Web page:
The Assessor, the Analysis, and the Report

During the SEC assessment, the assessor observes for required key performance indicators of knowledge, skills, values, and attributes expected in the Entry-to-Practice competencies.  The assessor observes for accuracy, completeness, quality, frequency, depth, independence, and consistency in performance.  The assessor looks for patterns in IEN performance, looks at the "whole picture", not isolated elements.

At no time during the SEC assessment is the assessor able to discuss or give the IEN feedback on his/her performance.  All decisions and feedback to the IEN is given by the regulator (CARNA) following receipt of the SEC assessment report.

After the assessment is complete, the assessor uses all the assessment tool criteria and descriptors to analyze the IEN's performance according to the competency expectations.  Assessors make determinations on each of the Entry-to-Practice competencies as to whether the IEN "met", "high partially met", "low partially met", or "did not meet" the competency based on performance on all the tools.  The analysis is then written into a rich summary report that offers the substantiating evidence for the determinations, including examples of patterns of performance that support the determinations. 

SEC Assessment Results

The SEC assessment report is then sent to the regulator (CARNA) to assist with their decision making on how to proceed with the application for registration. You can expect to hear from CARNA in 3-5 weeks after your assessment. The regulator reviews the report as part of the IEN's application, along with the documentation provided by the IEN to determine if the IEN is:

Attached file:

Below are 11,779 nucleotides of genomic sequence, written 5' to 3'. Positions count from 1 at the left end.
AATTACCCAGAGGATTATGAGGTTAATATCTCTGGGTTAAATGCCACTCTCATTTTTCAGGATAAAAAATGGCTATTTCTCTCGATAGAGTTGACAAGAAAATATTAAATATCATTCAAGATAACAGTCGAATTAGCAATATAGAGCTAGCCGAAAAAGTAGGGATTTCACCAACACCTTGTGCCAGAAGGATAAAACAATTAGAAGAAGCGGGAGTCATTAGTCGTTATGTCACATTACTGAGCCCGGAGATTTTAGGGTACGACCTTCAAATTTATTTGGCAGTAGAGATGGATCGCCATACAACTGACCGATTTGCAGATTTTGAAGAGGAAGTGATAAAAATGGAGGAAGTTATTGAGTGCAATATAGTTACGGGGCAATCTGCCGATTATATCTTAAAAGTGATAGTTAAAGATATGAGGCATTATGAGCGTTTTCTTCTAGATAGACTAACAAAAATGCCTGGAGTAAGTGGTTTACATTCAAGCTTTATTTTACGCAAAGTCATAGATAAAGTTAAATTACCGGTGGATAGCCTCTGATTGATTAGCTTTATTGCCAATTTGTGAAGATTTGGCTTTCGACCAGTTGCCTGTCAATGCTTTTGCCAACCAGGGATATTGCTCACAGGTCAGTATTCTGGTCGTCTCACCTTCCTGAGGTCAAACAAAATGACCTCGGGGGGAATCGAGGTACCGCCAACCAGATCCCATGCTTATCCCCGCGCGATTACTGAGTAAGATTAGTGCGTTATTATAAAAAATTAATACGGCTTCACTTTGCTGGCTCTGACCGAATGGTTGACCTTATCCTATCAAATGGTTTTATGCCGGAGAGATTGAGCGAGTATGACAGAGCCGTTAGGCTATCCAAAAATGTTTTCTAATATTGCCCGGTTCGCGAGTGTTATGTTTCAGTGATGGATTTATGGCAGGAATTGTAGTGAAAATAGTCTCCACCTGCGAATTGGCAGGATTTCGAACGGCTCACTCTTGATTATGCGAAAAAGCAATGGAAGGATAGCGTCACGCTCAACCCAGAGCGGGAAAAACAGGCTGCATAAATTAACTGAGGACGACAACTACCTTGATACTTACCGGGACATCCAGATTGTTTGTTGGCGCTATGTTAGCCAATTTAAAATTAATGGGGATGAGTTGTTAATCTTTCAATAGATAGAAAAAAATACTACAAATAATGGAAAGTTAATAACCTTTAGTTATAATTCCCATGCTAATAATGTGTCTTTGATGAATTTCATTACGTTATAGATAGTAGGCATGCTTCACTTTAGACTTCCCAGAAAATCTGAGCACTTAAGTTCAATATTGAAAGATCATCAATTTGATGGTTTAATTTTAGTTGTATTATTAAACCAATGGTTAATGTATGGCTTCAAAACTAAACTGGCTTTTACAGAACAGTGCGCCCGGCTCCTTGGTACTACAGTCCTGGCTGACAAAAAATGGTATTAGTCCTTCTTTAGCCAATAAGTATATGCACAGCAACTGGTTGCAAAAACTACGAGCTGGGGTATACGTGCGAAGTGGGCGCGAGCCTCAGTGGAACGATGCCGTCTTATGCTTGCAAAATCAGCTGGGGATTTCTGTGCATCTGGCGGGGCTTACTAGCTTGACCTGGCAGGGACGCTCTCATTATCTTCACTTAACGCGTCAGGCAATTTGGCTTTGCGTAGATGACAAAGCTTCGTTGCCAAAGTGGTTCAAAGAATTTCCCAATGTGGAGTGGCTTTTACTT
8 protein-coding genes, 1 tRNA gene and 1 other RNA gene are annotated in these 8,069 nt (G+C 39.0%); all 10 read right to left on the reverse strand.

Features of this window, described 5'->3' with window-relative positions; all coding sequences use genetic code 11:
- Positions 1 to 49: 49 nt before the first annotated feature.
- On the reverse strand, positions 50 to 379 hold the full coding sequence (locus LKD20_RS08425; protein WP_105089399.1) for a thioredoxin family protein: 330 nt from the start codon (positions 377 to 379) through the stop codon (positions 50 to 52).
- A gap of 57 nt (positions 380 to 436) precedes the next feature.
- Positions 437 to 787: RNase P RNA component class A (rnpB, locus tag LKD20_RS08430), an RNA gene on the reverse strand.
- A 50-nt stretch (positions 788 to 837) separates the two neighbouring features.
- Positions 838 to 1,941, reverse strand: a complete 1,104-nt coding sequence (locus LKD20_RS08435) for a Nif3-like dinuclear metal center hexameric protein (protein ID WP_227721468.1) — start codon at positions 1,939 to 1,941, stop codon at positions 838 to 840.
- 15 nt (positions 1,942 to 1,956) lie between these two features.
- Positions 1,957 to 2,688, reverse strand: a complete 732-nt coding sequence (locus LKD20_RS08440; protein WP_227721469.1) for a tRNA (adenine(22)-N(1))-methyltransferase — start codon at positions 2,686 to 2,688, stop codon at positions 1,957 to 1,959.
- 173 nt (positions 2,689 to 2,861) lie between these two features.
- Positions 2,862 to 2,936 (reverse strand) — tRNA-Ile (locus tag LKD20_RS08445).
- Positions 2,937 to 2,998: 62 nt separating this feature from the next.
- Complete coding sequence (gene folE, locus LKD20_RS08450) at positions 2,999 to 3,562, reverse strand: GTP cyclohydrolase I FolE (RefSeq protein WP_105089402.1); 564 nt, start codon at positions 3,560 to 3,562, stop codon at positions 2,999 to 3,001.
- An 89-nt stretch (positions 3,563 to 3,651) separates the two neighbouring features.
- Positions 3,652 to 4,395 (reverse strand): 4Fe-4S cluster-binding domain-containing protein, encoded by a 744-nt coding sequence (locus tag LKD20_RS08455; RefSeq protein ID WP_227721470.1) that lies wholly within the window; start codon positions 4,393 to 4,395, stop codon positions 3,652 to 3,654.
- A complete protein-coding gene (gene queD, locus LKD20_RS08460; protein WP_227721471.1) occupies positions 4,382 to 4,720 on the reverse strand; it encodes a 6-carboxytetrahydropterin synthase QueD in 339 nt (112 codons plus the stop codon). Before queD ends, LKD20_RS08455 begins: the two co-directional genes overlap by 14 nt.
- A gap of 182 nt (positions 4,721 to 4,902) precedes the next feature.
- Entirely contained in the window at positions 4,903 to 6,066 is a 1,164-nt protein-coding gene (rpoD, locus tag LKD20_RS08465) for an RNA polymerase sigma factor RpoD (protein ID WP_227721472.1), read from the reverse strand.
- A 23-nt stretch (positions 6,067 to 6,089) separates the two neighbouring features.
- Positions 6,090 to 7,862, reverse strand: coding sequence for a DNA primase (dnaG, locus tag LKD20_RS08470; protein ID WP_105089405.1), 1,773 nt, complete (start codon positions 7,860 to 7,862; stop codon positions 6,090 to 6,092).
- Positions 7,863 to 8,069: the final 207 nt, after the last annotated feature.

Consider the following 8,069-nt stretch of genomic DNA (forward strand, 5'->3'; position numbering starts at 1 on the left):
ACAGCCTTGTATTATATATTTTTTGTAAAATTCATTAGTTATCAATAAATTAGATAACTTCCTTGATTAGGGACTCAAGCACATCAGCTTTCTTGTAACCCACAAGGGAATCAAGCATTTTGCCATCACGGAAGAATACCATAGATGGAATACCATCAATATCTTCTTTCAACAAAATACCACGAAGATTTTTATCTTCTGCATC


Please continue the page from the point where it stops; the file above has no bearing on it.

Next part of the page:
• eligible for a temporary practice permit, and to write the Canadian Registered Nurse Examination (CRNE)
  • suitable for bridging courses for registered nursing in Canada
  • in need of further assessment of the IEN (if a Complete SEC assessment was not performed)
  • ineligible for licensure at this time, due to the extent of the areas requiring growth in nursing knowledge and/or practice.

What You Can Do to Prepare for Your SEC Assessment:

  • Become familiar with the assessment strategies information on this website so that you know what to expect in a similar SEC assessment.Work through the sample Clinical Judgment Scenarios and Triple Jump scenario links on this website for study purposes (remembering that the actual Modified Triple Jump assessment will not involve references or leaving the room).
  • Refer to CARNA  www.nurses.ab.ca (under Resources) to review the “CARNA Entry to Practice Competencies” and “CARNA Nursing Practice Standards” to help yourself understand the scope of RN practice in Canada and to help with your analysis of your own nursing practice.
  • Review Primary Health Care (PHC) in relation to the principles and expected nursing approaches.
  • Refer to Canadian Nurses Association (CNA)  to review the “CNA Code of Ethics document”.
  • Review current nursing textbook(s) (published within past 5 years), that cover the knowledge, practices, and procedures of medical-surgical-community nursing practice.
  • If you are referred for a focused (specialty) assessment, you would also benefit from reviewing a current textbook in maternal-newborn health, child health, and/or mental health nursing.
  • Access a Canadian Registered Nurses Exam (CRNE) preparatory book to review expected knowledge.
  • An “optional” OSCE preparation resource is the Nursing Picture Dictionary Tutorial at www.englishforhealth.com  to familiarize yourself with Canadian health care equipment and supplies that you could be exposed to in your OSCE assessments.
  • If applicable, place yourself into as many English language situations as possible to improve your English speaking, listening, reading, and writing skills. 
     

It may be helpful to recognize that many IENs who have been through the SEC assessment view the process not only as an assessment, but as a "learning tool", a way of exploring the scope of practice expected of an RN working in Canada.